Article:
Receptor, Cell biology, Endocrinology, Internal medicine and Biophysics are his primary areas of study. His studies in Cell biology integrate themes in fields like Cell morphology and Ion transporter. The study incorporates disciplines such as Cholecystokinin, Microfluorimetry, Calcium and Fura-2 in addition to Endocrinology.
The concepts of his Internal medicine study are interwoven with issues in Chloride channel and Membrane potential. His Biophysics study combines topics in areas such as Ryanodine receptor and Patch clamp. His Inositol research incorporates themes from Carbachol and Phosphorylation.
His primary areas of study are Cell biology, Receptor, Inositol, Endocrinology and Internal medicine. His Biochemistry research extends to Cell biology, which is thematically connected. His research in Biochemistry intersects with topics in Cell culture and Biophysics.
His Receptor study combines topics in areas such as Calcium, Mitochondrion, Phosphorylation and Gene isoform. His study in Inositol is interdisciplinary in nature, drawing from both Wild type, Mutant, Transfection, Proteolysis and Adenosine triphosphate. David I. Yule focuses mostly in the field of Endocrinology, narrowing it down to matters related to Cholecystokinin and, in some cases, Acetylcholine.
His main research concerns Cell biology, Receptor, Endoplasmic reticulum, Inositol and Intracellular. His biological study spans a wide range of topics, including Agonist, Secretion and Calcium. His Receptor research is multidisciplinary, relying on both Protease, Acetylcholine, Cytosol, Mitochondrion and Gene isoform.
His work in Protease addresses subjects such as Thrombin, which are connected to disciplines such as Endocrinology. His studies deal with areas such as Stimulation, NFAT and Calcium signaling as well as Endoplasmic reticulum. His Inositol research is multidisciplinary, incorporating perspectives in Cell culture, Biophysics, Proteolysis, Phosphorylation and Effector.
His scientific interests lie mostly in Cell biology, Receptor, Inositol, Gene isoform and Endoplasmic reticulum. Cell biology is closely attributed to Inositol phosphate in his study. His Receptor research includes themes of Calcium and Mitochondrion.
When carried out as part of a general Calcium research project, his work on Calcium flux and Calcium signaling is frequently linked to work in Context, therefore connecting diverse disciplines of study. His Inositol research integrates issues from Cell culture, Biophysics and Cytosol. His Endoplasmic reticulum study integrates concerns from other disciplines, such as Inflammation, Endothelium, Intracellular and Endothelial dysfunction.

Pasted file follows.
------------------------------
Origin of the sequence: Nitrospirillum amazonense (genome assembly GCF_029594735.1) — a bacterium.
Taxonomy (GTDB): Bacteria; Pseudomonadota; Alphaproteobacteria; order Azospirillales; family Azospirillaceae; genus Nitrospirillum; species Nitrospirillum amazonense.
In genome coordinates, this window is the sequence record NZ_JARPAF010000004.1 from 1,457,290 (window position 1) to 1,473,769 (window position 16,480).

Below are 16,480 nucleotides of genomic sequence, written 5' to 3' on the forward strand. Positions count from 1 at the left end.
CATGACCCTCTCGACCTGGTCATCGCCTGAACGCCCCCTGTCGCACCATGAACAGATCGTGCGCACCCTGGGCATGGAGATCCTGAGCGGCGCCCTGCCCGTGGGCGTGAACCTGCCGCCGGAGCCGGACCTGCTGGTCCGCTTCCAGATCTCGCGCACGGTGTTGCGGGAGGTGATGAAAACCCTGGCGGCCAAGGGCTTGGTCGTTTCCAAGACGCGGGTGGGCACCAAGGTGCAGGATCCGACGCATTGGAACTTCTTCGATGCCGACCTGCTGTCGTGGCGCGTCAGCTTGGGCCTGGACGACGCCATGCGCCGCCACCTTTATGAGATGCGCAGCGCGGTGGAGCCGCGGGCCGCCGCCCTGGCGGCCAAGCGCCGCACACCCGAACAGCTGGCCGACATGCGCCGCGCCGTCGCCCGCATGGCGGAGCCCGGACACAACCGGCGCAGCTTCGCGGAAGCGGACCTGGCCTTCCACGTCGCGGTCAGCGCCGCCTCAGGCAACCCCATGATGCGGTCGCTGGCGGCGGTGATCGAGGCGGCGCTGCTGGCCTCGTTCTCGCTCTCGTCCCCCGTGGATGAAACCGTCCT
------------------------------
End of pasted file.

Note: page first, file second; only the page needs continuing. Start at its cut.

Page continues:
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Calcium and mitochondria
Thomas E. Gunter;David I. Yule;Karlene K. Gunter;Roman A. Eliseev.
FEBS Letters (2004)
Regulation of fluid and electrolyte secretion in salivary gland acinar cells.
James E. Melvin;David Yule;Trevor Shuttleworth;Ted Begenisich.
Annual Review of Physiology (2005)
Cytoplasmic Ca2+ oscillations evoked by receptor stimulation, G-protein activation, internal application of inositol trisphosphate or Ca2+: simultaneous microfluorimetry and Ca2+ dependent Cl- current recording in single pancreatic acinar cells.
Y.V. Osipchuk;M. Wakui;D.I. Yule;D.V. Gallacher.
The EMBO Journal (1990)
U73122 inhibits Ca2+ oscillations in response to cholecystokinin and carbachol but not to JMV-180 in rat pancreatic acinar cells.
David I. Yule;John A. Williams.
Journal of Biological Chemistry (1992)
Identification of a Ryanodine Receptor in Rat Heart Mitochondria
Gisela Beutner;Virendra K. Sharma;David R. Giovannucci;David I. Yule.
Journal of Biological Chemistry (2001)
Evidence that zymogen granules are not a physiologically relevant calcium pool. Defining the distribution of inositol 1,4,5-trisphosphate receptors in pancreatic acinar cells.
David I. Yule;Stephen A. Ernst;Hirohide Ohnishi;Richard J.H. Wojcikiewicz.
Journal of Biological Chemistry (1997)
Calcium wave propagation in pancreatic acinar cells: functional interaction of inositol 1,4,5-trisphosphate receptors, ryanodine receptors, and mitochondria.
Stephen V. Straub;David R. Giovannucci;David I. Yule.
The Journal of General Physiology (2000)
Phosphorylation of inositol 1,4,5-trisphosphate receptors in parotid acinar cells. A mechanism for the synergistic effects of cAMP on Ca2+ signaling.
Jason I.E. Bruce;Trevor J. Shuttleworth;David R. Giovannucci;David I. Yule.
Journal of Biological Chemistry (2002)
Control of calcium oscillations by membrane fluxes
J Sneyd;KT Tsaneva-Atanasova;DI Yule;JL Thompson.
Proceedings of the National Academy of Sciences of the United States of America (2004)
Crosstalk between cAMP and Ca2+ signaling in non-excitable cells.
Jason I.E Bruce;Stephen V Straub;David I Yule.
Cell Calcium (2003)
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